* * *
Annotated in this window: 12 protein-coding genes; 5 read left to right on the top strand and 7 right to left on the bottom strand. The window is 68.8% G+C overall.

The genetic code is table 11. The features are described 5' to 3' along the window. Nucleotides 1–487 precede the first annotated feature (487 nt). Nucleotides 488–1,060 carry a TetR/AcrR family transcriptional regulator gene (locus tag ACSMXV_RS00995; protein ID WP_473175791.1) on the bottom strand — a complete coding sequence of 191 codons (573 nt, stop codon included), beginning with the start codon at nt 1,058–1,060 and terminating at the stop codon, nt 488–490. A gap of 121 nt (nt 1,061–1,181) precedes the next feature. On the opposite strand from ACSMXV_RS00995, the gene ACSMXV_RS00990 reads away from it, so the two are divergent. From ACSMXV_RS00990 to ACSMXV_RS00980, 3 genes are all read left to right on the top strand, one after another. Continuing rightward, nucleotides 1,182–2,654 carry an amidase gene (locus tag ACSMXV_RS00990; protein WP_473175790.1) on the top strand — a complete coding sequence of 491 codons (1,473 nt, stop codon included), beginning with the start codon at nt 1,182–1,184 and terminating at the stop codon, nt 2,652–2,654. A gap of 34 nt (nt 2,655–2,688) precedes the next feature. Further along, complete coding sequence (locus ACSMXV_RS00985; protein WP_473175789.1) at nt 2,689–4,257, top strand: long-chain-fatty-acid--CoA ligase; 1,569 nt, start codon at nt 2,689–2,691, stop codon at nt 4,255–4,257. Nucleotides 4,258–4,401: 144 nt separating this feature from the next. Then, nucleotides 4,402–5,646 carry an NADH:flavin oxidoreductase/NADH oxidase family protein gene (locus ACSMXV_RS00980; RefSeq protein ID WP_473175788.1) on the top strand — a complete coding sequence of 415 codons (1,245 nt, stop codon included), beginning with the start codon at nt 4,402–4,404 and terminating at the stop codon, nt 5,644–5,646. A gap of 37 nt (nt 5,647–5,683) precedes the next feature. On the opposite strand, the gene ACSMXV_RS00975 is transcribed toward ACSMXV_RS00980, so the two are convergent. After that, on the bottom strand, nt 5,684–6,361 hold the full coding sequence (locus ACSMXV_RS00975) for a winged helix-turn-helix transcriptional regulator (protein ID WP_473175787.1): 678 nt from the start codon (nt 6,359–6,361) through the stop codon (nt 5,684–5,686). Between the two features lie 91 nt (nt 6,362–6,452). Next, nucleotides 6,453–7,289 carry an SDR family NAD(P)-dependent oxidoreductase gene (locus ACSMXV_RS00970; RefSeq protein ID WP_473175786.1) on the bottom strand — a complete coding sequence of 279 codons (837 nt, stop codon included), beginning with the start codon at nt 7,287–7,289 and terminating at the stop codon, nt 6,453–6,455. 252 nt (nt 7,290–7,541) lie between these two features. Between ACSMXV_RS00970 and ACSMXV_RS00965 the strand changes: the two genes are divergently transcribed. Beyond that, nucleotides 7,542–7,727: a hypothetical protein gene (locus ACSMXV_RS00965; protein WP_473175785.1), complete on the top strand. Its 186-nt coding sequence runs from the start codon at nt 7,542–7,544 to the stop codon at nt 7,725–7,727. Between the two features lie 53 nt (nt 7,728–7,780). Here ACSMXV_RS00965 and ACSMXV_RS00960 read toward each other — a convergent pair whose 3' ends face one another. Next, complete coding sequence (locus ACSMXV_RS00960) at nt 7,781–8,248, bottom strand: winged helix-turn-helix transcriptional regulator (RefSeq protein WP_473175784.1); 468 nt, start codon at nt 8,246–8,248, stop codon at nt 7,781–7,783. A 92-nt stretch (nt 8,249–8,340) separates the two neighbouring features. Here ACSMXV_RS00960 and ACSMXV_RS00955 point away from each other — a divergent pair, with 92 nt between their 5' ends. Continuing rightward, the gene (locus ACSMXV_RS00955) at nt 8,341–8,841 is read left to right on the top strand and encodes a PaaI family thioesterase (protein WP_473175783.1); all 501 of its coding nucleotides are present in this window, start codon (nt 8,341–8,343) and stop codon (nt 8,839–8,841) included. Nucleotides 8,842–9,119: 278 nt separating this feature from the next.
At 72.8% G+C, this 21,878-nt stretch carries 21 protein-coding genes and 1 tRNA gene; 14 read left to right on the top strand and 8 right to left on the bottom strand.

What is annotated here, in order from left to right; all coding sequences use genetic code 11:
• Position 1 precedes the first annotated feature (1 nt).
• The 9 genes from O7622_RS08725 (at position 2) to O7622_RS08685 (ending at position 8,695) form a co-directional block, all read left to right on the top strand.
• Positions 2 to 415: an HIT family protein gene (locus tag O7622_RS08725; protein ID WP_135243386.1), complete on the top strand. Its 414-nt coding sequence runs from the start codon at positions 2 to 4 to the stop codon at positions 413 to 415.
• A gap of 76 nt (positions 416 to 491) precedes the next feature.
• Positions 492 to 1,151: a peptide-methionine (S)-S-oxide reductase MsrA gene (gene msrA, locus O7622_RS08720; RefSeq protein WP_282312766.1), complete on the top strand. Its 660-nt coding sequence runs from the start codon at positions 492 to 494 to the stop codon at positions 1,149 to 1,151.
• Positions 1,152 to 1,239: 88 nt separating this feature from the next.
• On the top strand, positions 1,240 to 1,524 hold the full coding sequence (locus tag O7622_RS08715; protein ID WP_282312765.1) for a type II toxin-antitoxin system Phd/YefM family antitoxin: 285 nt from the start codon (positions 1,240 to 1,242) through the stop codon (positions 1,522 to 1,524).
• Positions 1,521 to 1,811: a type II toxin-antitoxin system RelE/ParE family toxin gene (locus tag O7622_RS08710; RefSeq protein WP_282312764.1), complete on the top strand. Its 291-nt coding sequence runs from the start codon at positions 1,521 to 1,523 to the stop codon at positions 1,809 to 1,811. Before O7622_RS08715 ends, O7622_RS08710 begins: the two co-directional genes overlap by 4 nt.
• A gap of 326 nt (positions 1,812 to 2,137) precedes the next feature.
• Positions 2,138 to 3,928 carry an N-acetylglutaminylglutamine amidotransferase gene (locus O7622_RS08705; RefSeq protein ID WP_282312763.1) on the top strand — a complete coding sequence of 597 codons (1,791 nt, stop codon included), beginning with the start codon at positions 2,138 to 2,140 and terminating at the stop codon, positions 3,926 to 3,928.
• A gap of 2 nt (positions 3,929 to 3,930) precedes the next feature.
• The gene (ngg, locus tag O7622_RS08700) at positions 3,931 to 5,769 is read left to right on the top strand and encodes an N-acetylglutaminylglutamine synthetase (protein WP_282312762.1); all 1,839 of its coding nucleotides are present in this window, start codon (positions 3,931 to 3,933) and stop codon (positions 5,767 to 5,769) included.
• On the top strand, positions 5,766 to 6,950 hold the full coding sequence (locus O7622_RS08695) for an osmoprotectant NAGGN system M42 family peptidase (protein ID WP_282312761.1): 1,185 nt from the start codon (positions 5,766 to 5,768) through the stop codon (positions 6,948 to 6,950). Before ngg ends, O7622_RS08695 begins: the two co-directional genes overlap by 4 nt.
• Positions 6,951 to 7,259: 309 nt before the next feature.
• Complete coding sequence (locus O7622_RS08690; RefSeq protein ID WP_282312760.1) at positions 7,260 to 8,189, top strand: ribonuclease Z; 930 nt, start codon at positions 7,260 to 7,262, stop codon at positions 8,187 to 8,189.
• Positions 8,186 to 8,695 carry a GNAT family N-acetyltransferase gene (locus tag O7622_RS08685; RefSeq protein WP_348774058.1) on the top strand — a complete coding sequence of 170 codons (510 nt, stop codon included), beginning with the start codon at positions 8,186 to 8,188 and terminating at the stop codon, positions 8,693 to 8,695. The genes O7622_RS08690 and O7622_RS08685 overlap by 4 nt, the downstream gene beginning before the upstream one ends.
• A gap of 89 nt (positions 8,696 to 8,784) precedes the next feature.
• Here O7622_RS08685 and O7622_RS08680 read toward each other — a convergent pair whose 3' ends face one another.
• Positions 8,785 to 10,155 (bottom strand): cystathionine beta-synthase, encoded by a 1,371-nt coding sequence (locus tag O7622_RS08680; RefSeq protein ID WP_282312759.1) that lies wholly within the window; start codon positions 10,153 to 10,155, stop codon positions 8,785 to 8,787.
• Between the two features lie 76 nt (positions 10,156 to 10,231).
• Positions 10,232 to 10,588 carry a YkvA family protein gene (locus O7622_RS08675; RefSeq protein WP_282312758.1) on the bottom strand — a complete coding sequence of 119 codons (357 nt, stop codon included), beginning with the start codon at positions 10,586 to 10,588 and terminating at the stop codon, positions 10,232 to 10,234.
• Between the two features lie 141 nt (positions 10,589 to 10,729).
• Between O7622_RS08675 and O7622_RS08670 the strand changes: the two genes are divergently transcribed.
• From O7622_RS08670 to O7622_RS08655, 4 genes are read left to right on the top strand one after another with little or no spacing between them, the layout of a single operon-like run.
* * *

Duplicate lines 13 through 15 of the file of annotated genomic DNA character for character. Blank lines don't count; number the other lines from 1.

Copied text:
• A gap of 326 nt (positions 1,812 to 2,137) precedes the next feature.
• Positions 2,138 to 3,928 carry an N-acetylglutaminylglutamine amidotransferase gene (locus O7622_RS08705; RefSeq protein ID WP_282312763.1) on the top strand — a complete coding sequence of 597 codons (1,791 nt, stop codon included), beginning with the start codon at positions 2,138 to 2,140 and terminating at the stop codon, positions 3,926 to 3,928.
• A gap of 2 nt (positions 3,929 to 3,930) precedes the next feature.